Dark clouds loomed on the horizon, and I became nervous because I rarely drive the 40 miles to my husband's work. He had given me specific landmarks to see in the last two miles to get ready to make the right turn, and blowing snow obliterated my view of anything beyond the berm.
White-knuckled I slowed to 35 MPH to go the last mile and finally spot the barely visible Rt. 347 sign to take me to TRC Dr. I breathed a huge sigh of relief as I entered the gates of his work to pick him up for his doctor's appointment.
Once we drove about 10 miles to the east, the snow dissipated to a few blowing flurries and we made it back the 40 miles still on time for the appointment. I kept thinking that this was no weather for spring break, how tired we all were of the white stuff and the cold that came with it. Even 50 degrees would seem like summer at this point, and I wanted to be done with snow and winter.
Until we arrived back home, opened the back drapes and gasped. There it was, the beautiful winter wonderland that always takes our breath away all winter long. Undisturbed and unfettered snow, coating our yard and the woods behind it. Stunningly beautiful as afternoon sunlight reflected in glittering snowflakes.
We just stared. Soon a Cooper's hawk came swooping in, balancing on a branch and frightening the squirrels and songbirds away, only visible because of the snowfall. All winter we have enjoyed a family of five deer who venture into our woods, bedding down sometimes and browsing on the ends of small branches. Without the snow that fills our woods, the deer would go unseen, camouflaged as nature intended.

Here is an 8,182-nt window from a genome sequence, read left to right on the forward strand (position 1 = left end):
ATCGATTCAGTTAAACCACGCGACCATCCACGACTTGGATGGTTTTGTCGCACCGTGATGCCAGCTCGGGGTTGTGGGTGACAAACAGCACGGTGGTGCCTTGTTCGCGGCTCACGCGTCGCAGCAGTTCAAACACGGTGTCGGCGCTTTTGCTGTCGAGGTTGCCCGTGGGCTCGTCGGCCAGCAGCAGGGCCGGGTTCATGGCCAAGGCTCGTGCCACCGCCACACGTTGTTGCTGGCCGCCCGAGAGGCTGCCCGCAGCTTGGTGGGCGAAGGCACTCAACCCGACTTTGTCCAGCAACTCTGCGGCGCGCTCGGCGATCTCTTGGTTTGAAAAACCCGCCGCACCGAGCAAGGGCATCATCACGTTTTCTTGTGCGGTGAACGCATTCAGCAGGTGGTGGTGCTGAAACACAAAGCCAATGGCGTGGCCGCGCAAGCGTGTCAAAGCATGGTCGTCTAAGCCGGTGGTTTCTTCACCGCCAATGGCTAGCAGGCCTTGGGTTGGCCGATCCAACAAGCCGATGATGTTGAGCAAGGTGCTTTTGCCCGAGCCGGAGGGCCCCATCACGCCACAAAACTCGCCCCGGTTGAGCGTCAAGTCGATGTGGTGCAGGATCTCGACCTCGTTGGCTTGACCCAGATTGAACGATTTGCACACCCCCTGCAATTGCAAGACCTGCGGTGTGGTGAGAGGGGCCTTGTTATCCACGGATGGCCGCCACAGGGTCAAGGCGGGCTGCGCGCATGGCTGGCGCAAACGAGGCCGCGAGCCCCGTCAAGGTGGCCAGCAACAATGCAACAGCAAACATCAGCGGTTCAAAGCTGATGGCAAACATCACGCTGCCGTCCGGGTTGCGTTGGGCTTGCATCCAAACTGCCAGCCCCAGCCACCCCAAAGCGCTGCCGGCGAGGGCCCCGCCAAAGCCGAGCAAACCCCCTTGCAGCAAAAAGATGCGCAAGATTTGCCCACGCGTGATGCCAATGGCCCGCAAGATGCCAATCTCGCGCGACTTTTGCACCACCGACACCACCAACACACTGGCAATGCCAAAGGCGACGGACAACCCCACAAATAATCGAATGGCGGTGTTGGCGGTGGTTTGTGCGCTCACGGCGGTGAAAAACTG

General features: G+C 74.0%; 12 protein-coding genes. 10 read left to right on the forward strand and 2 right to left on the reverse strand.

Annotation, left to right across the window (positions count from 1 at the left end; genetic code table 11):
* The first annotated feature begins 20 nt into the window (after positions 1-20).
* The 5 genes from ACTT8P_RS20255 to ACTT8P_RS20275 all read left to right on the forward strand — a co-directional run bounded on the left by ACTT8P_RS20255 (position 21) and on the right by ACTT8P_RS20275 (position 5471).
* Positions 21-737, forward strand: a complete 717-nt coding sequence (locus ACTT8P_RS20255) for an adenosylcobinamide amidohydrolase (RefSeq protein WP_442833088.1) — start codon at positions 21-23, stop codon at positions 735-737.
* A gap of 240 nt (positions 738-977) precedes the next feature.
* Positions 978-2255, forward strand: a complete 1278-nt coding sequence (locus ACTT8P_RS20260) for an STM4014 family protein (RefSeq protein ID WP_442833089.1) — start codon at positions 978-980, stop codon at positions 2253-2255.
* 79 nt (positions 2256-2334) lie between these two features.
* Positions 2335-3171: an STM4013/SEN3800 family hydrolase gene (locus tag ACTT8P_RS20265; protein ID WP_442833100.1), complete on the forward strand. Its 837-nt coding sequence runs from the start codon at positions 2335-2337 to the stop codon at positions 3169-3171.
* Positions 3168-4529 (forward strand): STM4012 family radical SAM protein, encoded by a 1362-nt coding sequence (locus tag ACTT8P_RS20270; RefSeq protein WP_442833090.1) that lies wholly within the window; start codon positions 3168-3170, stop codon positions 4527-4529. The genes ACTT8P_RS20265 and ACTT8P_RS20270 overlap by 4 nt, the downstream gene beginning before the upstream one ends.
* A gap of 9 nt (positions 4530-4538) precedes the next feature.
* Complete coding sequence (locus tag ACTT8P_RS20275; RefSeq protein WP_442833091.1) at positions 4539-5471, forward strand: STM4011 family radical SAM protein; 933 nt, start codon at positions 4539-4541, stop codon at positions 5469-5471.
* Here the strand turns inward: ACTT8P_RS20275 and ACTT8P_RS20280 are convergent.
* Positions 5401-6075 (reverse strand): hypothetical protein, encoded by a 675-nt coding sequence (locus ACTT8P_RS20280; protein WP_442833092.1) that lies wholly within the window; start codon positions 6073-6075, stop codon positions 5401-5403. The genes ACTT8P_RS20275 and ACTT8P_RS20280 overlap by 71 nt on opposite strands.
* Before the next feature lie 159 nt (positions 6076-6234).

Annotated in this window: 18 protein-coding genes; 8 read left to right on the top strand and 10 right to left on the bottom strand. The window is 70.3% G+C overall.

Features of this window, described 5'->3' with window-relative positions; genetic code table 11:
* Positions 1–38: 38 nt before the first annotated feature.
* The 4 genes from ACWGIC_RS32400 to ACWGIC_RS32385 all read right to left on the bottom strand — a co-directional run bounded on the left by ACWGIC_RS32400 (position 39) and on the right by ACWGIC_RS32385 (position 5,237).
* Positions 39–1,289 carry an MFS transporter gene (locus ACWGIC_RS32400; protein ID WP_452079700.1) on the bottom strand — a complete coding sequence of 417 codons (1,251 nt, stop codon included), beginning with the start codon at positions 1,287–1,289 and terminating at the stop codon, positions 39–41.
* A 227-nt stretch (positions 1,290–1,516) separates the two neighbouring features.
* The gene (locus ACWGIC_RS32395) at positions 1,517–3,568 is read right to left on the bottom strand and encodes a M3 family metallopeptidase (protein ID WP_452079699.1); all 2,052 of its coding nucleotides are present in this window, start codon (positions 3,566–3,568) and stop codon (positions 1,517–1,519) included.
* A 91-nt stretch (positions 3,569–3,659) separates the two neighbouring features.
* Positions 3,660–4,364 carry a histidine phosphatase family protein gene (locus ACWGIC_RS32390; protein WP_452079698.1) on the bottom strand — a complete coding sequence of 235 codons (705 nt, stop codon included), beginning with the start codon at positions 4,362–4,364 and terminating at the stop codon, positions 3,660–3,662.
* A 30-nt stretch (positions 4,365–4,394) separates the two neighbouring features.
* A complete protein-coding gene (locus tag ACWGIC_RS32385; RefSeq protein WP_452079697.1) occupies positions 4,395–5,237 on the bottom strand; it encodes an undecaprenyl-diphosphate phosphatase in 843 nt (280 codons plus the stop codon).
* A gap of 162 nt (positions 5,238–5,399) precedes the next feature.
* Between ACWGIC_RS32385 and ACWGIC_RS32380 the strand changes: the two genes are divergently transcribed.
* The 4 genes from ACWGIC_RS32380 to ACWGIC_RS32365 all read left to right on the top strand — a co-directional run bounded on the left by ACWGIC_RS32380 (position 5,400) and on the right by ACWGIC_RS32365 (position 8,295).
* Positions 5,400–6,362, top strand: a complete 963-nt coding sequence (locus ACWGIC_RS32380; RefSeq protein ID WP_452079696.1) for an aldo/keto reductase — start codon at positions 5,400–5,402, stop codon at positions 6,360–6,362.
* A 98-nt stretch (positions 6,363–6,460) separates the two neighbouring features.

And suddenly in my mind our daughter Jennifer is a small child again, and we are gazing at a different woods with snow. The words of the Robert Frost poem "Stopping by Woods on a Snowy Evening" starts spilling out from our mouths as my husband stares at us, grinning as always. I have always loved poetry, and so does Jennifer, and we recited many poems orally rotating lines from one to the other, mother to daughter, and back again.
This poem was one of our winter favorites, and we recited it often. Tonight it came off my lips, and although the little girl is grown and has a home of her own, I can still see her smiling face and hear her little voice as the snow falls.
And now today's snow is no longer an unwanted visitor, but a warm recollection of the past.
How lucky we are to live in Ohio, where the change of the seasons reminds of the seasons of our lives with our loved ones, just as the poem paints a picture of scenes and voices from the past.
Stopping by Woods on a Snowy Evening
Whose woods these are I think I know.
His house is in the village though;
He will not see me stopping here
To watch his woods fill up with snow.
My little horse must think it queer
To stop without a farmhouse near
Between the woods and frozen lake
The darkest evening of the year.
He gives his harness bells a shake
To ask if there is some mistake.
The only other sound’s the sweep
Of easy wind and downy flake.
The woods are lovely, dark and deep,
But I have promises to keep,
And miles to go before I sleep,
And miles to go before I sleep.